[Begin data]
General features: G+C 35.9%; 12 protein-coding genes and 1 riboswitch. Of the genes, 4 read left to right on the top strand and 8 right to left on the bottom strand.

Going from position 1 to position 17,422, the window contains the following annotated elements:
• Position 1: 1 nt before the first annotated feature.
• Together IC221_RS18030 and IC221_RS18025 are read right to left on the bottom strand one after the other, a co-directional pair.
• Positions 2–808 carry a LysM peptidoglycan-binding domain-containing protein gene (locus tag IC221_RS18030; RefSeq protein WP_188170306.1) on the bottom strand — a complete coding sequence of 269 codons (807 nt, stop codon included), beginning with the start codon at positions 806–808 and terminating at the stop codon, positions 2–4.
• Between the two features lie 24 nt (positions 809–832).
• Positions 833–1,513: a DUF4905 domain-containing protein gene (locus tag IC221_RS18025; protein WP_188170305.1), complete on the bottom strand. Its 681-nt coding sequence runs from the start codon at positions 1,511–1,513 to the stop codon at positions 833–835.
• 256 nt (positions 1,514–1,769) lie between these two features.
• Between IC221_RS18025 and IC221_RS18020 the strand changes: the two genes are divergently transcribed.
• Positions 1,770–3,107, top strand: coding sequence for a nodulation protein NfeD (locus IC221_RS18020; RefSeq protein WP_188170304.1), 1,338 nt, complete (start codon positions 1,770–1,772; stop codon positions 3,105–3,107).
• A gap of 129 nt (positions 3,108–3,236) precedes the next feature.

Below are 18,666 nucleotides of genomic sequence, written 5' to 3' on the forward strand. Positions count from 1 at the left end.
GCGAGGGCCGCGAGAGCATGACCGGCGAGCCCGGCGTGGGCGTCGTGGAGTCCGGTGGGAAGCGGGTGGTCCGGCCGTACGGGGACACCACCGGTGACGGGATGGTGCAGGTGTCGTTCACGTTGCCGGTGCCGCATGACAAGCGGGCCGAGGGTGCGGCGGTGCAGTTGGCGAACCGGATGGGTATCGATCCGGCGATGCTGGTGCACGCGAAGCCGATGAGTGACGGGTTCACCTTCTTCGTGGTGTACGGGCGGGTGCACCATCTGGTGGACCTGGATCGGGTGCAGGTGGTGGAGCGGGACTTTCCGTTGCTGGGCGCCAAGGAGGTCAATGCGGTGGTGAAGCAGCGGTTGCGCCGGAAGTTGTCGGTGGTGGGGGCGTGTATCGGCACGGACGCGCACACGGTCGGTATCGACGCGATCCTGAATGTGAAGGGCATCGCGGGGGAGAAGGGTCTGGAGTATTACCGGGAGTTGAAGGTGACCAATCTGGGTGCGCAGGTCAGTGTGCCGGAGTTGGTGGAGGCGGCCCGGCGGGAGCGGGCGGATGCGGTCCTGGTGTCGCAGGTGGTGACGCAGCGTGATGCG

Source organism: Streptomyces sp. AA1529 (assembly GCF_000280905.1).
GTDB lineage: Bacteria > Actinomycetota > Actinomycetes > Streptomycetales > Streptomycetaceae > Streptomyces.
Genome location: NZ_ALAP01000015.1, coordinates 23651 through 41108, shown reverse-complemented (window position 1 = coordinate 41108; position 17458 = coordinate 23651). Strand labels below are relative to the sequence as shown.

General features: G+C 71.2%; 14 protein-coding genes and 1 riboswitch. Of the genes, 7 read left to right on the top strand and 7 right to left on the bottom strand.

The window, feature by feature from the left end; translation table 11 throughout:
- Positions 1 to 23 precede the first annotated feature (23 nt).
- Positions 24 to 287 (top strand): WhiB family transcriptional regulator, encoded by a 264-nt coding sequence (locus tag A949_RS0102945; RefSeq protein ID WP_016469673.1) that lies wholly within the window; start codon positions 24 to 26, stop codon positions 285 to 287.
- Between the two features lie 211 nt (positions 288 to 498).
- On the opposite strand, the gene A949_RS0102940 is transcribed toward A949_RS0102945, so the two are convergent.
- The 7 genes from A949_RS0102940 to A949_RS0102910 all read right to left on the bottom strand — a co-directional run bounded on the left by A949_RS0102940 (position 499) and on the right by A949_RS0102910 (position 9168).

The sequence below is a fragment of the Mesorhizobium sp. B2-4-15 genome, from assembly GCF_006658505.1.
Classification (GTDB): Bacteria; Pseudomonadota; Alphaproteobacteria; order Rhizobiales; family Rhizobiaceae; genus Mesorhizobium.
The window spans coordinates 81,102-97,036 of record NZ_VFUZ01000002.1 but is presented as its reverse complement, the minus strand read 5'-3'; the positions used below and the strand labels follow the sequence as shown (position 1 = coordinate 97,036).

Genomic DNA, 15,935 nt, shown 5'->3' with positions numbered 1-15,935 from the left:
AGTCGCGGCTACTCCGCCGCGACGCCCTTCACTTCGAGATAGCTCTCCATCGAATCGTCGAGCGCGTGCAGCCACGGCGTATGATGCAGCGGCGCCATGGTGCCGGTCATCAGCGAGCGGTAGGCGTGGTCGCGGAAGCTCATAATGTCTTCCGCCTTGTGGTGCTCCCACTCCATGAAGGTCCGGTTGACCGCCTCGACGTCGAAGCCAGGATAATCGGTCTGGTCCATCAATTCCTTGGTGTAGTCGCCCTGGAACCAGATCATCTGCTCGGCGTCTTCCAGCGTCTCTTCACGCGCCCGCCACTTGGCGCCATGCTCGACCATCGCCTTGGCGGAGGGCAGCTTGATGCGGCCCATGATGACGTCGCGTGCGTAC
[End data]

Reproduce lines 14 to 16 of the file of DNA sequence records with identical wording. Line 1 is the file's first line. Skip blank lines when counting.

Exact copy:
Source organism: Streptomyces sp. AA1529 (assembly GCF_000280905.1).
GTDB lineage: Bacteria > Actinomycetota > Actinomycetes > Streptomycetales > Streptomycetaceae > Streptomyces.
Genome location: NZ_ALAP01000015.1, coordinates 23651 through 41108, shown reverse-complemented (window position 1 = coordinate 41108; position 17458 = coordinate 23651). Strand labels below are relative to the sequence as shown.